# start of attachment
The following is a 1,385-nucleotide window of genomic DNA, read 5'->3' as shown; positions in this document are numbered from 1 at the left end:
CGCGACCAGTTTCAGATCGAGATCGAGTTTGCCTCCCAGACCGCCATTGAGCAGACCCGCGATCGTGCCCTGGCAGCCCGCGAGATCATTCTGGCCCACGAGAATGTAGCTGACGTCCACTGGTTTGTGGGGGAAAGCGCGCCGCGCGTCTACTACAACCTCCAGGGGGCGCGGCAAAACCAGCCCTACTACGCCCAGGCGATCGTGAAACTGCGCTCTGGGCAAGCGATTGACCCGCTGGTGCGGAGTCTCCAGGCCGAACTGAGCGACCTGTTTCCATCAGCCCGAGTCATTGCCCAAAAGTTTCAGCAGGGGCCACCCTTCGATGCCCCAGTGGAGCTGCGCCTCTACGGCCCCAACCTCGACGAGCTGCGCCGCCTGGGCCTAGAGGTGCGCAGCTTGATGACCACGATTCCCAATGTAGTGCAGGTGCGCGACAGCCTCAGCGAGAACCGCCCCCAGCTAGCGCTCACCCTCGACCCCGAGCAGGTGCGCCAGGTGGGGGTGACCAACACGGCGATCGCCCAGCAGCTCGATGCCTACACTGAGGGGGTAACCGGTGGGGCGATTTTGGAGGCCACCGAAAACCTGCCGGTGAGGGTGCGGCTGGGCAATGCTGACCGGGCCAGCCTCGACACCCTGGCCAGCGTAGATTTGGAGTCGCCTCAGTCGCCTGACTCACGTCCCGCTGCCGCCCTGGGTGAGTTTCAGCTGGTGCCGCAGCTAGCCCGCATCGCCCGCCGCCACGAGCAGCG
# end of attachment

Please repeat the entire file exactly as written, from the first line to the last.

The following is a 1,385-nucleotide window of genomic DNA, read 5'->3' as shown; positions in this document are numbered from 1 at the left end:
CGCGACCAGTTTCAGATCGAGATCGAGTTTGCCTCCCAGACCGCCATTGAGCAGACCCGCGATCGTGCCCTGGCAGCCCGCGAGATCATTCTGGCCCACGAGAATGTAGCTGACGTCCACTGGTTTGTGGGGGAAAGCGCGCCGCGCGTCTACTACAACCTCCAGGGGGCGCGGCAAAACCAGCCCTACTACGCCCAGGCGATCGTGAAACTGCGCTCTGGGCAAGCGATTGACCCGCTGGTGCGGAGTCTCCAGGCCGAACTGAGCGACCTGTTTCCATCAGCCCGAGTCATTGCCCAAAAGTTTCAGCAGGGGCCACCCTTCGATGCCCCAGTGGAGCTGCGCCTCTACGGCCCCAACCTCGACGAGCTGCGCCGCCTGGGCCTAGAGGTGCGCAGCTTGATGACCACGATTCCCAATGTAGTGCAGGTGCGCGACAGCCTCAGCGAGAACCGCCCCCAGCTAGCGCTCACCCTCGACCCCGAGCAGGTGCGCCAGGTGGGGGTGACCAACACGGCGATCGCCCAGCAGCTCGATGCCTACACTGAGGGGGTAACCGGTGGGGCGATTTTGGAGGCCACCGAAAACCTGCCGGTGAGGGTGCGGCTGGGCAATGCTGACCGGGCCAGCCTCGACACCCTGGCCAGCGTAGATTTGGAGTCGCCTCAGTCGCCTGACTCACGTCCCGCTGCCGCCCTGGGTGAGTTTCAGCTGGTGCCGCAGCTAGCCCGCATCGCCCGCCGCCACGAGCAGCG